The changing of seasons is the perfect time to check your home’s energy efficiency, especially when much of the country will be facing cold temperatures in a few months (except for those lucky few living in warmer climates).
As temperatures cool, now is the time to make some updates to your home to save energy and efficiency and avoid costly repairs.
Here are 11 ways to prepare your home for winter and conserve energy:
Clean the gutters
A few hours up on a ladder cleaning the gutters can save you later. If you don’t clean the gutters of leaves and other debris before the snow falls, you could have basement leakage in the spring when the snow melts and has no where to go.
Take your outdoor furniture indoors
To increase the life of your outdoor furniture, bring it indoors to store before the first snowflakes fly. If you have a canopy over a patio, take that down, too.
Have an energy consultant visit your home
Did you know that your local energy company will send someone out to test parts of your home for energy efficiency?
A friend recently did this, and she was told that her 10 year old refrigerator is consuming too much energy and that she should consider replacing it with a more energy efficient one. She knew her home was energy inefficient, but she didn’t suspect the refrigerator as being one of the main culprits.
Remove the filter from your heating system and clean it with a vaccum. This will cut your energy costs because the heater won’t have to work as hard.
Also, now is a good time to clean your dryer vent. A surprising amount of lint can build up there and potentially cause a fire.
Insulate your pipes
A burst water pipe can cause an enormous amount of damage. Between paying for the damage and the pipe, you could be looking at several hundred dollars or more in expenses.
Instead, insulate your exposed pipes so they are less susceptible to freezing. With premolded foam rubber, this can be an easy task to do. Also, during very cold weather, let the water drip to avoid pipes freezing.
Seal up cracks
Check your doors for places cold air can enter. If you have a vertical gap between the door and the frame, consider attaching a foam rubber strip to block the air from entering the house. The same can be done at the bottom of the door.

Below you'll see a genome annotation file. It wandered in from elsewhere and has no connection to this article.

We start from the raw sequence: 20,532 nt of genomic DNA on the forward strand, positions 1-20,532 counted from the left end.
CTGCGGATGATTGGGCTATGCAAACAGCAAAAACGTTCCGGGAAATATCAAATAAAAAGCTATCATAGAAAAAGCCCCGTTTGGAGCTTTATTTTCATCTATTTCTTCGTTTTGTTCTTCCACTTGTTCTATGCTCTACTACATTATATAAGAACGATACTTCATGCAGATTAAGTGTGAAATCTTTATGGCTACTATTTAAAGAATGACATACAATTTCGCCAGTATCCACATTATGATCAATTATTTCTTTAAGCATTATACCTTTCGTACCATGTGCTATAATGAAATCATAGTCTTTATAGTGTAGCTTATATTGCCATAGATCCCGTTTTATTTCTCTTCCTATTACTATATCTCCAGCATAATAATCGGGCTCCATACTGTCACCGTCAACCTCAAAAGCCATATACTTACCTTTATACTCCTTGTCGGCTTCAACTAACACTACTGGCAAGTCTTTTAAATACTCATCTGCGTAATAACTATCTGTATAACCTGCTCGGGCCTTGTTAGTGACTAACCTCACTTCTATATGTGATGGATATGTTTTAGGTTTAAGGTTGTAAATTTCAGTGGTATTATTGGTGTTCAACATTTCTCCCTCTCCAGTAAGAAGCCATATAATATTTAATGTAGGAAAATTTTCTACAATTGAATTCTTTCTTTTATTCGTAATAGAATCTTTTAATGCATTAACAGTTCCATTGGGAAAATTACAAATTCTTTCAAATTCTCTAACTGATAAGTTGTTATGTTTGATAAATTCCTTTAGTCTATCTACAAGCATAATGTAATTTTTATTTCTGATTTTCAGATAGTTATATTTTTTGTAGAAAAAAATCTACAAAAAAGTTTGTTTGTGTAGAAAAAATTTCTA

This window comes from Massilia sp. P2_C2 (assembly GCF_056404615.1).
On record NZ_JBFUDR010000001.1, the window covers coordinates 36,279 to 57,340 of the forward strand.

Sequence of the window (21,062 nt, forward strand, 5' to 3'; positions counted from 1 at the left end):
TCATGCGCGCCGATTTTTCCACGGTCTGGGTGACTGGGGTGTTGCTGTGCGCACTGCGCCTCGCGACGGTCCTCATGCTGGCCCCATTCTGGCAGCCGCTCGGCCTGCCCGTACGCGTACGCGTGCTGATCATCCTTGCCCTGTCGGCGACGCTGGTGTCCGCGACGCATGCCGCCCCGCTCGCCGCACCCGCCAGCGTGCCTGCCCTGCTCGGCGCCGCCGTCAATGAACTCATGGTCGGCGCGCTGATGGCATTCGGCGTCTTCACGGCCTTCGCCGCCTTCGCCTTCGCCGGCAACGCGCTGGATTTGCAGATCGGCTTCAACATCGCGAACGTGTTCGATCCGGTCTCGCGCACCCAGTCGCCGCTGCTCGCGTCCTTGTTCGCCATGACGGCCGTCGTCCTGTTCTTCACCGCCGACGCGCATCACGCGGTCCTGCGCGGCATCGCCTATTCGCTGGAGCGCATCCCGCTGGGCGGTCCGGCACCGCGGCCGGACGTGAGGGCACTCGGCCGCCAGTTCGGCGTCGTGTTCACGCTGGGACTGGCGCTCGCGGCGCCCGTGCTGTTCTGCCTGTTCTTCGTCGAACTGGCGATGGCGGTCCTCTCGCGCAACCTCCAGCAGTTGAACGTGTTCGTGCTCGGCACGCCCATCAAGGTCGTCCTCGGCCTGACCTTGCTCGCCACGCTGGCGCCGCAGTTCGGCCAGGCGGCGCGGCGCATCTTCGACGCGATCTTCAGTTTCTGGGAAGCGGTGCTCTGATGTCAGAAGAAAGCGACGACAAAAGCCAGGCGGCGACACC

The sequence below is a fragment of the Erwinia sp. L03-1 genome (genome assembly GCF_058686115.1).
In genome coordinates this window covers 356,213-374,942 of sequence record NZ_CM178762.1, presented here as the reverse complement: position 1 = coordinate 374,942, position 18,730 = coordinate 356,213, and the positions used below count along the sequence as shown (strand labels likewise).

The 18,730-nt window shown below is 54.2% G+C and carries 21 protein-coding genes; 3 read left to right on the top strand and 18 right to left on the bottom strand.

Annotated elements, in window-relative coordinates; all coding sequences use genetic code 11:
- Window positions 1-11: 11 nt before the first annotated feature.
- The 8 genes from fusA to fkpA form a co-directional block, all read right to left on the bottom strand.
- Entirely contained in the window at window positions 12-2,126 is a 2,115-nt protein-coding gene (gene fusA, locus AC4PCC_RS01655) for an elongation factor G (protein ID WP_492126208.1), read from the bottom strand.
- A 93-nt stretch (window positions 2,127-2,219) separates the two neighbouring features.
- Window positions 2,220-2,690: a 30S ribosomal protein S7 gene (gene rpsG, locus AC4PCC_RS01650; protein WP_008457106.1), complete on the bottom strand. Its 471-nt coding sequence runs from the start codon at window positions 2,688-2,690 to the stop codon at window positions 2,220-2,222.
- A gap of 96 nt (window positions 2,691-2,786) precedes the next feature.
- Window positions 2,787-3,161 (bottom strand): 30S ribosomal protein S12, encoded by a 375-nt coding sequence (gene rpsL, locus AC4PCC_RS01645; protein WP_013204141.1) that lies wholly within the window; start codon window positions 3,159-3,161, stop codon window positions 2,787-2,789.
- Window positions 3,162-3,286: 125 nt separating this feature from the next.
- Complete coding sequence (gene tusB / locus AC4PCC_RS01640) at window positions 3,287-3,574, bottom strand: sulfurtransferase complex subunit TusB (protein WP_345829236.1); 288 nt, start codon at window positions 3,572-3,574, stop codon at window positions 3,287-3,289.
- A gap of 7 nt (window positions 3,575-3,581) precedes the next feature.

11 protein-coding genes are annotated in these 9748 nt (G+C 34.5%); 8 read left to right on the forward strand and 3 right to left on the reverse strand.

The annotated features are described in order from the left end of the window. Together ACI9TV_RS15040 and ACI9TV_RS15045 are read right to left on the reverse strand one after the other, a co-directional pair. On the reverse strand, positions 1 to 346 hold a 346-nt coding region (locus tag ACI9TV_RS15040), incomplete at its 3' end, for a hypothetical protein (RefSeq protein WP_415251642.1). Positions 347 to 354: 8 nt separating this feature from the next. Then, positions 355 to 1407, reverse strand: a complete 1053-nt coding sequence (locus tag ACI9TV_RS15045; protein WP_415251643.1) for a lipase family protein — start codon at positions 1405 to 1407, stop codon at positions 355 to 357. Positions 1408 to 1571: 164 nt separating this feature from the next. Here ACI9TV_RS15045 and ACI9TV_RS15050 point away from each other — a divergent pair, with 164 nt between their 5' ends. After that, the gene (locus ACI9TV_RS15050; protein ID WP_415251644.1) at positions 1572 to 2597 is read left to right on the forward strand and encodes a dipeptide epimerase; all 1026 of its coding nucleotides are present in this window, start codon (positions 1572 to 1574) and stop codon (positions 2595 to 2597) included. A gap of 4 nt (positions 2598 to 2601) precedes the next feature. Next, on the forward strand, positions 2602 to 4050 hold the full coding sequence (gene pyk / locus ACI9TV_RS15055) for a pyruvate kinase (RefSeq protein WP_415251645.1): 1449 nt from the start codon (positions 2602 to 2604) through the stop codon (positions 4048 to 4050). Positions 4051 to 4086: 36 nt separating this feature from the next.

Have your chimney or flue inspected
Call an expert to assess your chimney and clean as needed. You can find them online or in the phone book under chimney cleaners. Alternatively, your local fire department may be able to recommend someone (CDC).
Install a programmable thermostat
A programmable thermostat can save you money by lowering the temperature automatically, which is especially handy if you often forget to.
Drop the temperature automatically during the day when you are gone, and set it to go up a few degrees an hour before you return home. Likewise, you can set it to drop the temperature by a few degrees an hour or so after you go to bed and to increase by a few degrees before you wake up in the morning. There is no sense in keeping the temperature up when you are snuggled under blankets, and you can avoid waking up to a cold house.
Replace inefficient windows
Replacing windows is an expensive endeavor, but you should recoup some of your money in the form of a lower energy bill, and it should also increase the overall value of your home.
However, if you can’t afford to replace some or all of your windows this year, consider buying kits at the store to cover them with plastic. If the plastic is attached right, you can still see out the window with no problems, and the plastic will keep the cold air on the outer side of the house, not inside. Your house will stay warmer, and you will have to pay less in heating.
Take the savings you realize on your electric bill to save money for new windows.
Have insulation blown into your attic
Heat rises, and if your attic isn’t insulated well enough, that heat you are paying good money for can rise right up to the attic, leaving you cold down below. This may be something you have to save to pay for, but it will pay off in reduced heating bills in only a few years.
Replace batteries in your alarms
Remember to change the batteries in your fire alarms and carbon monoxide monitors. (And if you don’t have these, install them this fall to keep your family safe.)
Even if you don’t have extra money this year to replace windows and have insulation blown into the attic, there are still simple things you can do to prepare your home for winter and to save on those upcoming, often expensive, energy bills.
What other steps would you recommend to prepare your home for winter?